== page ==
I’m a quasi-Luddite. I get that we need to be adding new features to stay competitive and to be relevant to our users, but I also think there was some wisdom in that old adage about “not fixing what ain’t broke”. So I sympathize with the folks who are struggling to find their most-used fields on the new issue view.
However, I can also see where at Atlassian was coming from when they decided to make the change. When I first started using Jira, I found the issue screen a bit overwhelming. There were a lot of fields that weren’t relevant to what I was doing, and I didn’t always understand the logic of how fields were placed on the screen. That was then. Now that I know my way around Jira a little better, the new issue view feels like something has been taken away.
Clearly, Atlassian is doing their best to accommodate both types of users. If you’re wondering about how much information should be collected and shown on your Jira issues, I’d like to suggest another option - forms.
ProForma allows you to create forms that embed in Jira issues. You can add as many fields to the form as needed, and as many forms to the issue as needed. It’s a great way to store a lot of information on a Jira issue without cluttering up your screen.
Benefits of Using Forms in Jira
There are additional advantages to using forms to collect information on your issue:
- Detailed, organized information
Many processes require multiple sets of data. Adding forms to Jira issues makes it easy to keep that data organized and accessible. You can include multiple forms on a single issue and view which ever form you need with one click.
- Power over data collection is given to the people who use the data
ProForma forms (any number of fields on those forms) will not require complex configuration or negatively impact the performance of your Jira instance. Thus you can safely delegate form creation to a member of the team (with Administer Project permissions) that uses data. These are the people who are best qualified to decide which fields are required, what options to include in choice lists, what business rules should be built into the validation and what questions require hints and examples.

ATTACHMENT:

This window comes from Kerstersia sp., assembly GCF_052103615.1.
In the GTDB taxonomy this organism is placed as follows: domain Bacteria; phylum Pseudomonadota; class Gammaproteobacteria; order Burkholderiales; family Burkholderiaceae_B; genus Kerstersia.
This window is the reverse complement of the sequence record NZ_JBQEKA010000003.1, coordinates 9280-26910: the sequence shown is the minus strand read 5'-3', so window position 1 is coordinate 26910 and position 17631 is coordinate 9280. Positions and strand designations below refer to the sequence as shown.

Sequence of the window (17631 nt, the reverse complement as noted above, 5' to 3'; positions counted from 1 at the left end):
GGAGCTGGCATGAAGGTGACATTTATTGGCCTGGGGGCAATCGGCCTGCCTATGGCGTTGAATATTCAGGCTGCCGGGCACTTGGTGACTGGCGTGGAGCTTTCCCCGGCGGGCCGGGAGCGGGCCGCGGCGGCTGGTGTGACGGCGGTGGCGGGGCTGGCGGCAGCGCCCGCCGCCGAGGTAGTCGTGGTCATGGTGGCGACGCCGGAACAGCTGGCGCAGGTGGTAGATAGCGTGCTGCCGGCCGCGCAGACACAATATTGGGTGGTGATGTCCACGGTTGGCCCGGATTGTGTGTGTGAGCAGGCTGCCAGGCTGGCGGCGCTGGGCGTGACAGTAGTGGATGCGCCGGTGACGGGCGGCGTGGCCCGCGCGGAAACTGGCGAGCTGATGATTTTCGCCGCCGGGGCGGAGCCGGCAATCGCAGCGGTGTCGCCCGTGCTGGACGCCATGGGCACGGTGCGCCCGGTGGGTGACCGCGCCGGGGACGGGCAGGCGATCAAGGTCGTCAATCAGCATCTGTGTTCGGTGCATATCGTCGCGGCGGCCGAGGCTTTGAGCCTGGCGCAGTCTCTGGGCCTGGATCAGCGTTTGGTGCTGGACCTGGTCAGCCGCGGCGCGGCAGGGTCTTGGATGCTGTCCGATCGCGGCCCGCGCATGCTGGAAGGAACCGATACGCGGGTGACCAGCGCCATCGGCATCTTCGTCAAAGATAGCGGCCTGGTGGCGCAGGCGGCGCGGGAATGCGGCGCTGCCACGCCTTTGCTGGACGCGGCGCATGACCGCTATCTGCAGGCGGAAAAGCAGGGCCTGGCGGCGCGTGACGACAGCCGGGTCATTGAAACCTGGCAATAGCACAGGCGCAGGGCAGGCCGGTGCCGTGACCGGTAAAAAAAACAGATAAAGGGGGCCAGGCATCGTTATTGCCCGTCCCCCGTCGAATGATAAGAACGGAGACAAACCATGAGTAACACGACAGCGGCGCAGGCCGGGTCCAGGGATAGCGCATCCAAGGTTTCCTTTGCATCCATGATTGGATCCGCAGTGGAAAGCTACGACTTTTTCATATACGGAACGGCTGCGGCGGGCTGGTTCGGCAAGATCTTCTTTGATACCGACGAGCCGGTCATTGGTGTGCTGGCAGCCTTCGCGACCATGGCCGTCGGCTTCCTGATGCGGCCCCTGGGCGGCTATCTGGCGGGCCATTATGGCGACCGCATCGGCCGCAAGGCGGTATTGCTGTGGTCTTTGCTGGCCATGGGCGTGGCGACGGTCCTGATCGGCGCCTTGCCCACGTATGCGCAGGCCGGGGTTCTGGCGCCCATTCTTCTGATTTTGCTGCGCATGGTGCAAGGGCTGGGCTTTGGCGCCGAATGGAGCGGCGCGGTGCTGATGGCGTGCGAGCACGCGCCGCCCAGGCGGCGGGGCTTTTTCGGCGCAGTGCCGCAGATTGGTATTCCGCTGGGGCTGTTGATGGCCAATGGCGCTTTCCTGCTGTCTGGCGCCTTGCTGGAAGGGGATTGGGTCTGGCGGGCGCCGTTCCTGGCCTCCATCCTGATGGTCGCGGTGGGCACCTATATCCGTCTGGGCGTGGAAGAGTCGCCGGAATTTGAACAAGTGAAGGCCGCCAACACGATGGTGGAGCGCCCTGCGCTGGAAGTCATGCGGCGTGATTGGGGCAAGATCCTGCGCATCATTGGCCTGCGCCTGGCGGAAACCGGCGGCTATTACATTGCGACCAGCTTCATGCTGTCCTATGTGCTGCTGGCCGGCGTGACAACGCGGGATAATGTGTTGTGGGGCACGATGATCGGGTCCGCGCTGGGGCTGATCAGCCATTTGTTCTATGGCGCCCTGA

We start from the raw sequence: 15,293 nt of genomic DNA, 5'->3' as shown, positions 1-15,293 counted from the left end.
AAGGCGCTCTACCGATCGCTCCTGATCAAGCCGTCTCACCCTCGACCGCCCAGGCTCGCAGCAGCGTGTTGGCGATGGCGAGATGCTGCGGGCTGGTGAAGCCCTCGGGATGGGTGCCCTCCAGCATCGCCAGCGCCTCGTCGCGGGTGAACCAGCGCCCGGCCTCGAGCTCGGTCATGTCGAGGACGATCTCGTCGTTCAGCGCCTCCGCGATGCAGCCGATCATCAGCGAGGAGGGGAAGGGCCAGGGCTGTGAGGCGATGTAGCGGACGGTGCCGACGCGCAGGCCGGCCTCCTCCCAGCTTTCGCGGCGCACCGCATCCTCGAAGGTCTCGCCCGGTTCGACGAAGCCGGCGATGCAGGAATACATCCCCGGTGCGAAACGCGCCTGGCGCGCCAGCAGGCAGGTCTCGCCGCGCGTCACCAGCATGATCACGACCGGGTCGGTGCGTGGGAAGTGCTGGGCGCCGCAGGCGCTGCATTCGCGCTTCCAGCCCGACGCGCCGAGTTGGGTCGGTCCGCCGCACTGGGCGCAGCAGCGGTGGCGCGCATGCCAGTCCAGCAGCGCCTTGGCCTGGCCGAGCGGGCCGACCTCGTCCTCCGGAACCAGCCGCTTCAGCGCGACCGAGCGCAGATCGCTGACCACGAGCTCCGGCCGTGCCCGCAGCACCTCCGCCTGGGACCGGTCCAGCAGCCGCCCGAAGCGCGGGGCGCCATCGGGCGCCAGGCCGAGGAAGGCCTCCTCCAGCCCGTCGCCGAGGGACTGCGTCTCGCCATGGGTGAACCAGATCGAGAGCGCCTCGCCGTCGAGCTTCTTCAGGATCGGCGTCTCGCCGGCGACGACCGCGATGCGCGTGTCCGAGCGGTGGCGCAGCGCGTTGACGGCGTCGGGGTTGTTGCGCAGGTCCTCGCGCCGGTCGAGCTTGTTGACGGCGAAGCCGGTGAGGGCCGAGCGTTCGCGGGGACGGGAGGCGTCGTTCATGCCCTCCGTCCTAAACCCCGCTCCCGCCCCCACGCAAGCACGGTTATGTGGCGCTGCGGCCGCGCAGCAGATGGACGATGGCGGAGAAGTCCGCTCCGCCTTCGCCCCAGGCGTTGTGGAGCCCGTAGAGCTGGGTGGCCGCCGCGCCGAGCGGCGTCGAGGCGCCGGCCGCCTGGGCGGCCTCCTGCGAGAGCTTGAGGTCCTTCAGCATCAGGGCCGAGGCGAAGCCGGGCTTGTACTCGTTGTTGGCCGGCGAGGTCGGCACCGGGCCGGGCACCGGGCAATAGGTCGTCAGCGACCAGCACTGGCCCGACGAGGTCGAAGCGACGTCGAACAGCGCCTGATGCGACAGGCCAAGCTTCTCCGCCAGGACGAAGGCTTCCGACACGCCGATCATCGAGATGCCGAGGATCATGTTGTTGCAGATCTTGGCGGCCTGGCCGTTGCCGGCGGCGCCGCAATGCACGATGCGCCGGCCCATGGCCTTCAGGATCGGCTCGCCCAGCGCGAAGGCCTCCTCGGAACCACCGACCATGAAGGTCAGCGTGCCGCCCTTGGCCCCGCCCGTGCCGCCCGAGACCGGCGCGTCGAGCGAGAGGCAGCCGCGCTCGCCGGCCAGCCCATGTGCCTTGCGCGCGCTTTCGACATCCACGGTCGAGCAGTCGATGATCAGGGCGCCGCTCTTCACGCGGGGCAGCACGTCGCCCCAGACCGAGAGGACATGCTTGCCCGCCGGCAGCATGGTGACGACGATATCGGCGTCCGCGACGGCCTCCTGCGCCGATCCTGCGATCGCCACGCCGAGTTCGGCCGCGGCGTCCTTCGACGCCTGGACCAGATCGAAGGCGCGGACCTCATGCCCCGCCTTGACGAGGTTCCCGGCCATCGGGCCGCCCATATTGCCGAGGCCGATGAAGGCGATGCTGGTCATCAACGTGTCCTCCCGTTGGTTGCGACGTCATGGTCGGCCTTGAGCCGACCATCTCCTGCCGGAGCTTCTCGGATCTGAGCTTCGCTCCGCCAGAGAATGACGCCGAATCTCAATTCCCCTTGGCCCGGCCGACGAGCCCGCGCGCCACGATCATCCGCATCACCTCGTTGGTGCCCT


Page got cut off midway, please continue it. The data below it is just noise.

- Fewer custom fields
Fields which are included on a form, do not need to be added to the issue itself. This allows you flexibility in collecting data while simultaneously reducing the need for custom fields. Fewer custom fields means better performance and easier Jira administration.
- Linking to Jira fields
In cases where you will need to query or report on a field value, or use the field to trigger automation, you can easily link a form field to a Jira field. You get the functionality of a Jira field, while keeping the data in a logical grouping (on the form) and ensuring that it is updated whenever the form is updated.
- Publish forms to the JSD portal
If you’re using Jira Service Desk, you can also publish ProForma forms to the customer portal. This is a great way to let service teams collect the specific information they need when a customer places a request. Time is saved on both ends because teams are empowered to deliver one-touch service.
Forms in Jira issues are like a well-organized storage closet. You don't have to choose between being a packrat or a minimalist. Instead, you can enjoy having a place for everything and everything in it's place.